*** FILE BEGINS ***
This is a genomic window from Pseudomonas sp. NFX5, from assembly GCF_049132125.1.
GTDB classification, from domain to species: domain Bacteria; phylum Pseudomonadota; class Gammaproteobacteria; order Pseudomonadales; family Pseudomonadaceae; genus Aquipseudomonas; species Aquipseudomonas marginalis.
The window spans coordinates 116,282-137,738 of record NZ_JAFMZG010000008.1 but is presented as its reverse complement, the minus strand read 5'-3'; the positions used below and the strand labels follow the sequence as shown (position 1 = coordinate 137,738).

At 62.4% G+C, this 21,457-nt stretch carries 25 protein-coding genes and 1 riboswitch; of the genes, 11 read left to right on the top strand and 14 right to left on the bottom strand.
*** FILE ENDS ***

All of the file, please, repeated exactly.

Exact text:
This is a genomic window from Pseudomonas sp. NFX5, from assembly GCF_049132125.1.
GTDB classification, from domain to species: domain Bacteria; phylum Pseudomonadota; class Gammaproteobacteria; order Pseudomonadales; family Pseudomonadaceae; genus Aquipseudomonas; species Aquipseudomonas marginalis.
The window spans coordinates 116,282-137,738 of record NZ_JAFMZG010000008.1 but is presented as its reverse complement, the minus strand read 5'-3'; the positions used below and the strand labels follow the sequence as shown (position 1 = coordinate 137,738).

At 62.4% G+C, this 21,457-nt stretch carries 25 protein-coding genes and 1 riboswitch; of the genes, 11 read left to right on the top strand and 14 right to left on the bottom strand.